and folly themselves, and whomsoever they could persuade, they made so too; and withal taught them to presume that they should do well at last. They were asleep when Christian went by; and now you go by, they are hanged.

Mer. But could they persuade any one to be of their opinion?

Gr.-h. Yes, they turned several out of the way. There was Slow-pace, they persuaded to do as they. They also prevailed with one Short-wind, with one No-heart, with one Linger-after-lust, and with one Sleepy-head, and with a young woman, her name was Dull, to turn out of the way and become as they. Besides, they brought up an ill report of your Lord, persuading others that he was a hard task-master. They also brought up an evil report of the good land, saying it was not half so good as some pretended it was. They also began to vilify his servants, and to count the best of them meddlesome, troublesome busy-bodies: further, they world call the bread of God, husks; the comforts of his children, fancies; the travail and labour of pilgrims, things to no purpose.

Nay, said Christiana, if they were such, they should never be bewailed by me: they have but what they de-serve; and I think it well that they stand so near the highway, that others may see and take warning. But had it not been well if their crimes had been engraven on some pillar of iron or brass, and left here where they did their mischiefs, for a caution to other bad men?

Gr. h. So it is, as you may well perceive, if you will go a little to the wall.

Mer. No, no: let them hang, and their names rot, and their crimes live for ever against them: I think it is a high favour that they are hanged before we came hither; who knows else what they might a done to such poor women as we are?-Then she turned it into a song saying

Now then you three hang there, and be a sign
To all that shall against the truth combine.
And let him that comes after, fear this end,
If unto pilgrims he is not a friend.

And thou, my soul, of all such men beware,
Who unto holiness opposers are,


The Pilgrims ascend the Hill Difficulty, pass the Lions, and arrive at the House Beautiful.

HUS they went on, till they came at the foot of the

Great-heart took an occasion to tell them what happened there when Christian himself went by. So he had them first to the spring: Lo, saith he, this is the spring that Christian drank of before he went up this hill; and then it was clear and good, but now it is dirty with the feet of some, that are not desirous that pilgrims here should quench their thirst. Thereat Mercy said, And why so envious trow? But said the guide, It will do, if taken up and put into a vessel that is sweet and good; for then the dirt will sink to the bottom, and the water come out by itself more clear. Thus therefore Christiana and her companions were compelled to do. They took it up, and put it into an earthen pot, and so let it stand till the dirt was gone to the bottom, and then they drank thereof.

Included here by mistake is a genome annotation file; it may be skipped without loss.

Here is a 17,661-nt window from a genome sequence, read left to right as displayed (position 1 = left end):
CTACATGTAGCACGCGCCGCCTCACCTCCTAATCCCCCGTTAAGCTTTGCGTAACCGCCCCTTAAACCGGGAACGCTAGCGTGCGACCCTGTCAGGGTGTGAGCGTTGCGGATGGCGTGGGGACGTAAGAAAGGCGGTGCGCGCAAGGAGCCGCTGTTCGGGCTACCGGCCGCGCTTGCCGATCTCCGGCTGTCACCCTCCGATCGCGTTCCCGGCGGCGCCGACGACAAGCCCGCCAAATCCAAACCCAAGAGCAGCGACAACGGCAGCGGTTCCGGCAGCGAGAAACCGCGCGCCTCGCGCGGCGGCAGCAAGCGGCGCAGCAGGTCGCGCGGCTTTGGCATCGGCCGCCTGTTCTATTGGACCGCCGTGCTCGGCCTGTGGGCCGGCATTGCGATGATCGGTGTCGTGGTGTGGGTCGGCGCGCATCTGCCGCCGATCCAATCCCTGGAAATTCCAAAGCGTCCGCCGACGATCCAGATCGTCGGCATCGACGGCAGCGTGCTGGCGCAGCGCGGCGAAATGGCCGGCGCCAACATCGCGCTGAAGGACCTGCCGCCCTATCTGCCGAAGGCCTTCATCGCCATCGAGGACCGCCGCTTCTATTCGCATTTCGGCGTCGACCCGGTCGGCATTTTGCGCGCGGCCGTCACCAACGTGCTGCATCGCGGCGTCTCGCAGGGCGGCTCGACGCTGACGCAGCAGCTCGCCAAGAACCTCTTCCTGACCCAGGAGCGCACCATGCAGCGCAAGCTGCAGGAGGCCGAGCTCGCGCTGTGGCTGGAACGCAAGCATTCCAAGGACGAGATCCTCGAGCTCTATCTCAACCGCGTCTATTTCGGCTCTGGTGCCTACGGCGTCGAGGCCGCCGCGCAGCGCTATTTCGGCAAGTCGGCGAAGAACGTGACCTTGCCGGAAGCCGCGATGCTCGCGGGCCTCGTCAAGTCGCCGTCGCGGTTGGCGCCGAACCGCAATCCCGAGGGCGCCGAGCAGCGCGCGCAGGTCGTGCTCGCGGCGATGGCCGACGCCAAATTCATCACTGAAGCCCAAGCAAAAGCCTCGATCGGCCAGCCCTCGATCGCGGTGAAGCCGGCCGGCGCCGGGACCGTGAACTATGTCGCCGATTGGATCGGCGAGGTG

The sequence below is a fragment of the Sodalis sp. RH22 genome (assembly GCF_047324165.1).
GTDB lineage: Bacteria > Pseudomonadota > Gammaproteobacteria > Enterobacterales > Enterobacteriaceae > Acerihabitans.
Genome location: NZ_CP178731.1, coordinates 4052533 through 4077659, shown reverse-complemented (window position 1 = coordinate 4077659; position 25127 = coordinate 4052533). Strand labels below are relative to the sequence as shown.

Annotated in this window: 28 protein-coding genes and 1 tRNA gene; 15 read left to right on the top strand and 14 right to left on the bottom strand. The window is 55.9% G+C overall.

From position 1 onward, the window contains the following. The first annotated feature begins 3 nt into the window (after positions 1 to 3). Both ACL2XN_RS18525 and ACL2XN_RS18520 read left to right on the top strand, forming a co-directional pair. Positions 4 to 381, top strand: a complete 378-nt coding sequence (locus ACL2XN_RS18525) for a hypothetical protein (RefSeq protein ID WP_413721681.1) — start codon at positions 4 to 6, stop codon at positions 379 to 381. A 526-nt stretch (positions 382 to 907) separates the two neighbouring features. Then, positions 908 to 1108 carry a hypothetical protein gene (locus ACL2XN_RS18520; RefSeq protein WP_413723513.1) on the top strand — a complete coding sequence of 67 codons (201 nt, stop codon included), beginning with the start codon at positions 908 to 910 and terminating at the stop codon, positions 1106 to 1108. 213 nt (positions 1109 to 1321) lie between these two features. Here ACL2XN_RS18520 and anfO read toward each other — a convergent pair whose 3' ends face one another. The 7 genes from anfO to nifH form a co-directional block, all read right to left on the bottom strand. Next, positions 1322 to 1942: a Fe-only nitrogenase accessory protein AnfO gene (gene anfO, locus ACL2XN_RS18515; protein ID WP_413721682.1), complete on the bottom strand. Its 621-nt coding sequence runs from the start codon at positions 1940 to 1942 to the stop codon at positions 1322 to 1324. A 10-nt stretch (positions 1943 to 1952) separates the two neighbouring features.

Next he showed them the two by-ways that were at the foot of the hill, where Formality and Hypocrisy lost themselves. And, said he, these are dangerous paths: two were here cast away when Christian came by. And although you see these ways are since stopped up with chains, posts, and a ditch, yet there are they that will choose to adventure here, rather than take the pains to go up this hill.

Chr. "The way of transgressors is hard:3" it is a wonder that they can get into those ways without danger of breaking their necks.

Gr-h. They will venture; yea, if at any time any of the king's servants do happen to see them, and do call upon them, and tell them that they are in the wrong ways, and do bid them beware of the danger, then they railingly return them answer, and say, "As for the word that thou hast spoken unto us in the name of the King, we will not hearken unto thee; but we will certainly do

1 Part i. p. 3034. 2 Ezek. xxxiv. 18. 3 Prov. xiii, 15.

Nay, if

whatsoever thing goeth out of our mouths."' you look a little further, you shall see that these ways are made cautionary enough, not only by these posts, and ditch, and chain, but also by being hedged up; yet they will choose to go there.

Chr. They are idle; they love not to take pains; up-hill way is unpleasant to them. So it is fulfilled unto them as it is written," The way of the slothful man is as an hedge of thorns. " Yea, they will rather choose to walk upon a snare, than to go up this hill, and the rest of this way to the city,

Then they set forward, and began to go up the hill, and up the hill they went; but before they got up to the top, Christiana began to pant, and said, I dare say this is a breathing hill; no marvel if they that love their ease more than their souls, choose to themselves a

smoother way. Then said Mercy, I must sit down; also the least of the children began to cry: Come, come, said Great-heart, sit not down here, for a little above is the Prince's arbour. Then he took the little boy by the hand, and led him thereto.

When they were come to the arbour, they were very willing to sit down, for they were all in a pelting heat. Then said Mercy, How sweet is rest to them that labour !3 And how good is the Prince of pilgrims, to provide such

1 Jer. xliv. 16, 17. 2 Prov. xv. 19. 3 Matt. xi. 28.